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Medical visas investigation: Police to take action against Libyan middleman

Action is to be taken against Khaled Ben Nasan in relation to alleged false reports filed, including allegations of having received text messages that threatened the safety of his family

miriam
Miriam Dalli
16 July 2017, 9:30am
Neville Gafa was at the centre of allegations raised by Khaled Ben Nasan
Neville Gafa was at the centre of allegations raised by Khaled Ben Nasan
A police investigation originally launched into allegations of corruption in the issuance of medical visas will see the Libyan middleman, Khaled Ben Nasan, facing legal proceedings.

MaltaToday is reliably informed that the action against Ben Nasan will be taken in relation to the alleged false reports filed, including allegations of having received text messages that threatened the safety of his family.

The court summons has been released and the case will be heard tomorrow Monday.

Magistrate Doreen Clarke will preside the case.

It was back in August of last year, that news emerged that the police was seeking the Attorney General’s advice to see whether to arraign the Libyan national. The news had sparked the condemnation of the Nationalist Party, which dubbed “farcical” an investigation that cleared a health ministry official from masterminding an alleged racket involving medical visas to Libyan patients.

The PN, including its leader Simon Busuttil, had called on the authorities to provide protection to the “whistleblower”. Busuttil had said that, should anything happen to the man or his family, he would hold the authorities personally responsible.

MaltaToday is informed that Ben Nasan was not a whistleblower and that he had never asked to be. Persons who claim to be a whistleblower but are later found to have provided false testimony could face legal proceedings.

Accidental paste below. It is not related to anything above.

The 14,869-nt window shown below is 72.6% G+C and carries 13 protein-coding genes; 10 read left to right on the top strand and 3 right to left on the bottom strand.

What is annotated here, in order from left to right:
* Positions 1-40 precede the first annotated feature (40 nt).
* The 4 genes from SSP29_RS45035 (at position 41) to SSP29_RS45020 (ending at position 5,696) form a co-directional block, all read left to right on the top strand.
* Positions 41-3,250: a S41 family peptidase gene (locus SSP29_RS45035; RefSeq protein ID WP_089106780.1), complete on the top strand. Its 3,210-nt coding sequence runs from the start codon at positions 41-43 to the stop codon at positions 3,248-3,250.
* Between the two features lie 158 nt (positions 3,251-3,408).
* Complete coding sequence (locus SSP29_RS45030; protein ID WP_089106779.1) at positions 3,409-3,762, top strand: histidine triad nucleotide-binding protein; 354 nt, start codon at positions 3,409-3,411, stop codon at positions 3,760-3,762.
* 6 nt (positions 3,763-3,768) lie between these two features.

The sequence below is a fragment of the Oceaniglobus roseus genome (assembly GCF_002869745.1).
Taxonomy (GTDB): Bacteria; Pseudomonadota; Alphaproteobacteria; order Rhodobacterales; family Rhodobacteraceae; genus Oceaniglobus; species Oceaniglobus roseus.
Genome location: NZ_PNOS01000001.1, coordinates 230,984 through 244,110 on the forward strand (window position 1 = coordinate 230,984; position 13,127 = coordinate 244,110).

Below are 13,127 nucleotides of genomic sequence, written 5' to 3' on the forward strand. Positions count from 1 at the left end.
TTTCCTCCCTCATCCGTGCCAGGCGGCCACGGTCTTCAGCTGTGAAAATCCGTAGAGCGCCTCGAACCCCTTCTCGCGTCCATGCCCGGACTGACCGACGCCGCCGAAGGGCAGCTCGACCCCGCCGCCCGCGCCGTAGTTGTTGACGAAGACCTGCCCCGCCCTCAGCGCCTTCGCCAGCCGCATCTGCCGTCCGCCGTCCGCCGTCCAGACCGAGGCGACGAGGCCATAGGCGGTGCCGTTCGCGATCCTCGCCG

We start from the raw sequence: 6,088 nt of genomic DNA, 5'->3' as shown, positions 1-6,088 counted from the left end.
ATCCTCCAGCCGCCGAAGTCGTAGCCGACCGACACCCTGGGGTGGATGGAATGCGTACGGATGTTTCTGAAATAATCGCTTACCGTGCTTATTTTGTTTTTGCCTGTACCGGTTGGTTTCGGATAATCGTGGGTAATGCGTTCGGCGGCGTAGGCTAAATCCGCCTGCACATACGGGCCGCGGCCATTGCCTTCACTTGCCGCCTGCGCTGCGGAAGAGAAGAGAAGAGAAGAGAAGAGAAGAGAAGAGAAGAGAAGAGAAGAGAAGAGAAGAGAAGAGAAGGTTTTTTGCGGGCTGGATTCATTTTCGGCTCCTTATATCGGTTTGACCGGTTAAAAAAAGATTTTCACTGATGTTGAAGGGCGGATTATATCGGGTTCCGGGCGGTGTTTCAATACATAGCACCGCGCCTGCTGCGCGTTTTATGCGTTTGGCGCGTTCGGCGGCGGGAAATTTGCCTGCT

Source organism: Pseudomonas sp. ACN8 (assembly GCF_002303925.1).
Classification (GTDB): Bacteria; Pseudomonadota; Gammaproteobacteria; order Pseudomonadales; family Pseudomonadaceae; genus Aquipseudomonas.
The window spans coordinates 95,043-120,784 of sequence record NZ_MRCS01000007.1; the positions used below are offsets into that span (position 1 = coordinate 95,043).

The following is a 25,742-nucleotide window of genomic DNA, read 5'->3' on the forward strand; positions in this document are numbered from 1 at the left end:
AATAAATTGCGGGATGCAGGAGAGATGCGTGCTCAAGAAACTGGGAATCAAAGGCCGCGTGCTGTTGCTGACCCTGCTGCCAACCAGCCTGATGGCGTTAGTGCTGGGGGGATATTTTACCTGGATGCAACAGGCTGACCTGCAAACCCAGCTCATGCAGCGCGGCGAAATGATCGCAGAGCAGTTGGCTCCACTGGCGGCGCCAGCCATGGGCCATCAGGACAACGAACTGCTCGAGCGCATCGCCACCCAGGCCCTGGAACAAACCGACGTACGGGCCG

The police had failed to find any evidence that proved criminal behavior by ministry employee Neville Gafa. Gafa was accused by Ben Nasan of netting up to €150,000 a month from issuing medical visas to Libyans. Gafa had always maintained his innocence and suspended himself from his duties pending police investigations.

Earlier this year, MaltaToday reported that the police discovered that text messages which Ben Nasan received had been fabricated by the man himself, allegedly using one of seven mobile phones he owns.

The investigation was launched in September 2016, when Ben Nasan filed police reports claiming that his children had been the target of threats.

The Malta Independent on Sunday, which at the time carried the report, had said Ben Nasan told the police he had received an SMS, reading:
“Khaled I gave you a warning and this is your last chance if you send any information or present any files or any recordings about me or [name withheld] or [name withheld] or [name withheld] or anyone from the staff of visa unit you will never see your children again.”

In an earlier police report, Ben Nasan also claimed to have received anonymous phone calls. This time, the speaker would have allegedly spoken in Maltese: “[If] you are going to say something and give documents and video, you can forget your children.”

The police investigations concentrated on the mobile telephony data embedded in the text message and call receipts logged in Ben Nasan’s mobile phone, which were then traced to one of seven phones belonging to the businessman. 

miriam
Miriam Dalli joined MaltaToday.com.mt in 2010 and was assistant editor fr...